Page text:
I received some great feedback from Greg in Sydney about my last article on Escaping The Build Trap by Melissa Perri.
“I understand your article. But kept wondering what Steve Jobs would think. He relentlessly made products that we didn’t even know we wanted. But he did design them with the customer’s future experience and utility in mind. Will be keen to hear your thoughts.”
Greg, I think you are absolutely right. I don’t think Steve Jobs would have settled for anything less than a product that solves a customer problem simply and elegantly.
In fact, Melissa Perri actually talks about Apple in Escaping The Build Trap because it was a visionary led company. When you have someone as visionary as Steve Jobs leading your product strategy, it’s awesome. However, you open yourself to the risk that you may never be able to replace your visionary leader.
Creating a product that solves a hidden customer problem definitely isn’t a bad thing. You can’t really achieve that level of brilliance though without having an intimate understanding of who your customers are. I don’t think Steve Jobs would have asked customers what they wanted because he was always one step ahead. I do think he knew who his customers were and the experience that would make his products simple and addictive.
We can’t all have the vision of Steve Jobs. I do think us mere mortals have an opportunity to experiment like we are Steve Jobs. Watch customer behaviour, form a hypothesis and test small ideas quickly. Make the lives of your customers better. I’m not sure if Escaping The Build Trap will get into this, more to come…
I am going to tell you some stories about my build traps. I share these so that others can learn and maybe get a laugh out of my reflections.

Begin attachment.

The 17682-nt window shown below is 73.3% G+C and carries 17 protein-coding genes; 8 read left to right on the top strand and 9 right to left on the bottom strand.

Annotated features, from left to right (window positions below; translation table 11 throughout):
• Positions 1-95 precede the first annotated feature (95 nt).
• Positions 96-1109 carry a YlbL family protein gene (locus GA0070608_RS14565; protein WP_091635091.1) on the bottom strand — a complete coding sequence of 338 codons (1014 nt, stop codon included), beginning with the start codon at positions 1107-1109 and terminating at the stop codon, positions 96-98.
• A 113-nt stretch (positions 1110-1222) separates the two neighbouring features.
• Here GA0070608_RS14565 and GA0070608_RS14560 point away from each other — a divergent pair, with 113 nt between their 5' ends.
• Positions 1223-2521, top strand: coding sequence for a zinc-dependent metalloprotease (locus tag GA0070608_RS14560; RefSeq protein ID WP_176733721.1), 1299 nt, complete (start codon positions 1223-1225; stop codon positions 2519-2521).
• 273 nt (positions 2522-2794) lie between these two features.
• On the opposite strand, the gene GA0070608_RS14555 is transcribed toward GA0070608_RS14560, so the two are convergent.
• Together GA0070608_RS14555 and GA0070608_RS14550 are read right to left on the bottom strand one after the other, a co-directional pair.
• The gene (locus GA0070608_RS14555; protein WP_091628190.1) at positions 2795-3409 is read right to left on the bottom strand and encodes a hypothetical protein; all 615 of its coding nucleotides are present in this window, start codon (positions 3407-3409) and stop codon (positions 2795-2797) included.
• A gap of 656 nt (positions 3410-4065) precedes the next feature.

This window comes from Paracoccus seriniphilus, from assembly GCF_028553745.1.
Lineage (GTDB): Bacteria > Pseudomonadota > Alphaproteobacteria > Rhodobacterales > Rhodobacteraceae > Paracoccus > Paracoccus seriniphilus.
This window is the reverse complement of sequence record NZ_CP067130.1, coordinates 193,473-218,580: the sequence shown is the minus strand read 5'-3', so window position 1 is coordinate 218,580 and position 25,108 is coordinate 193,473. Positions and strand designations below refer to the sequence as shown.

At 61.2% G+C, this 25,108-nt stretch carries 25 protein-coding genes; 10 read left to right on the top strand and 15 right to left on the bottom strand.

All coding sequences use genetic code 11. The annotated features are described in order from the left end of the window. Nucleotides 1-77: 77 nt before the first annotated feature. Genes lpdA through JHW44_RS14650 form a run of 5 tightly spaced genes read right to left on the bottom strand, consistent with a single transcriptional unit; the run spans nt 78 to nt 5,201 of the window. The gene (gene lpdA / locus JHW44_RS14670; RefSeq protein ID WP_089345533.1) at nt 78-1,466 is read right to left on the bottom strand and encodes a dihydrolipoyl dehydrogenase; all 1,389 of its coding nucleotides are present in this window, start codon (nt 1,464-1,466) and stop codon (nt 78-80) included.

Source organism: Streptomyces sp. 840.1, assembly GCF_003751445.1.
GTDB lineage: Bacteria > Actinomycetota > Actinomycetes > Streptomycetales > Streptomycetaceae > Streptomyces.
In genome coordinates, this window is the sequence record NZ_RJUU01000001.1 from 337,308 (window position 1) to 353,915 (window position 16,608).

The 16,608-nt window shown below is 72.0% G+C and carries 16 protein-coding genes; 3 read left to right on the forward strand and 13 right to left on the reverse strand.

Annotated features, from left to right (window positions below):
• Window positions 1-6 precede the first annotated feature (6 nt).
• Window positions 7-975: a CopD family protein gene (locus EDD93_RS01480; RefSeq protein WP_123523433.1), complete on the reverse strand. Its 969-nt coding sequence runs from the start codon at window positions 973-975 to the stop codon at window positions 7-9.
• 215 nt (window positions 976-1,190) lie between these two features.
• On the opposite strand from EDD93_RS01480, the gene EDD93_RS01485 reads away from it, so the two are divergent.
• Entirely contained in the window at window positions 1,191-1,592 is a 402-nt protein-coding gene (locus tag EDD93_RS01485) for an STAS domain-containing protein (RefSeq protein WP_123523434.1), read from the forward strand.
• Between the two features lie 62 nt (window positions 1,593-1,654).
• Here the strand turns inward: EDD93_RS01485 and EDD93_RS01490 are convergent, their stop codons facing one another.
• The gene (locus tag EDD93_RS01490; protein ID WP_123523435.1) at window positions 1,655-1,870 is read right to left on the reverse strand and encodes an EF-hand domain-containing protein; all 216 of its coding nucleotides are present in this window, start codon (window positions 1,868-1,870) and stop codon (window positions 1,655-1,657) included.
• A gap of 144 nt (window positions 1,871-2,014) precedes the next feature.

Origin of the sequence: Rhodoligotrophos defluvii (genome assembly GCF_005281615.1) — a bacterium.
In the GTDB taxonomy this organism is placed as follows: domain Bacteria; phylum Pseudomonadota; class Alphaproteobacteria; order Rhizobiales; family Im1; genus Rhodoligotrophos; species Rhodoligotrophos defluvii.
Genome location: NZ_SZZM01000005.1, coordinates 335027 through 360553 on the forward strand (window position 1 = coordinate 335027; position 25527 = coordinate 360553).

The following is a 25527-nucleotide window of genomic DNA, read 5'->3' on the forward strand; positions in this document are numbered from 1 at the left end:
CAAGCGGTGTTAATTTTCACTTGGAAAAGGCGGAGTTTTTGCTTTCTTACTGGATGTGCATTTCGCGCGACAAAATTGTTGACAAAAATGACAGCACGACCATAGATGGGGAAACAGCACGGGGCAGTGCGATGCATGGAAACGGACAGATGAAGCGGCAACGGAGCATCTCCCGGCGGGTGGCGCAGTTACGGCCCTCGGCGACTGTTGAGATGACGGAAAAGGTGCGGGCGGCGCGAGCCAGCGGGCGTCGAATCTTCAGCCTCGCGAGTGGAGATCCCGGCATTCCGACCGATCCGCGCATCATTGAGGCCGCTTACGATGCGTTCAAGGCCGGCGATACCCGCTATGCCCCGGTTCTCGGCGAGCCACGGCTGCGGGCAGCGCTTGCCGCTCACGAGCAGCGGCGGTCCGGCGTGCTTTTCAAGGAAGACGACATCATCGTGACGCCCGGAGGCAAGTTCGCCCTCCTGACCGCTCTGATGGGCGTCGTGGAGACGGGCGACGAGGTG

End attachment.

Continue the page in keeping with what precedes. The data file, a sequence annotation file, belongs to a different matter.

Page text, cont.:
I was designing an onboarding journey that would help customers get the most out of their new product. The work was up on the wall and a literal competitor of ours was invited in to review it. The oracle redesigned the whole thing. There are no words.
As a creative person I struggled to accept this approach. I consider this my own build trap though. I should have fought harder and pushed back. The products weren’t like for like, so copying the competitor didn’t solve many problems and it didn’t drive engagement. I also wonder whether it is wise to trust a competitor…
Technology led product
We built a product feature where customers had to choose a predetermined bundle of transactions. This was despite knowing that customers wanted to tick them one by one. The reason? It was easier to build it that way in the system.
It was frustrating to know the product itself had real value but we were ignoring customers on a critical point. We were making life harder for our customers.
The fun part? Receiving a grilling for months on end about why customers weren’t using it.
The big airliner
Early in my career I ran a series of campaigns to attract more customers to my product. I struck a deal with management (the audacity haha!). If I got 1,000 new customers in 2 weeks, they’d give me double the marketing budget next quarter.
Like a mini CEO PM I talked the biggest game. I told anyone who would listen about the new campaign that would break the acquisition record for the portfolio. Cashbacks were all the rage at the time. Yet would you believe that airline customers actually much preferred free flights? If only I had asked them I might have changed the order of my tests! Needless to say, I didn’t get the marketing budget!
My manager probably knew this would be the outcome but gave me the freedom to experiment anyway. The best part is that we laughed about it for years. I think that is the sign of a great leader. And yes, I had to justify my series of failed experiments to the executives of not just one but three companies.
Coming up next:
- Life at transport
- November book reviews
- Escaping the build trap part 2
- Imposter syndrome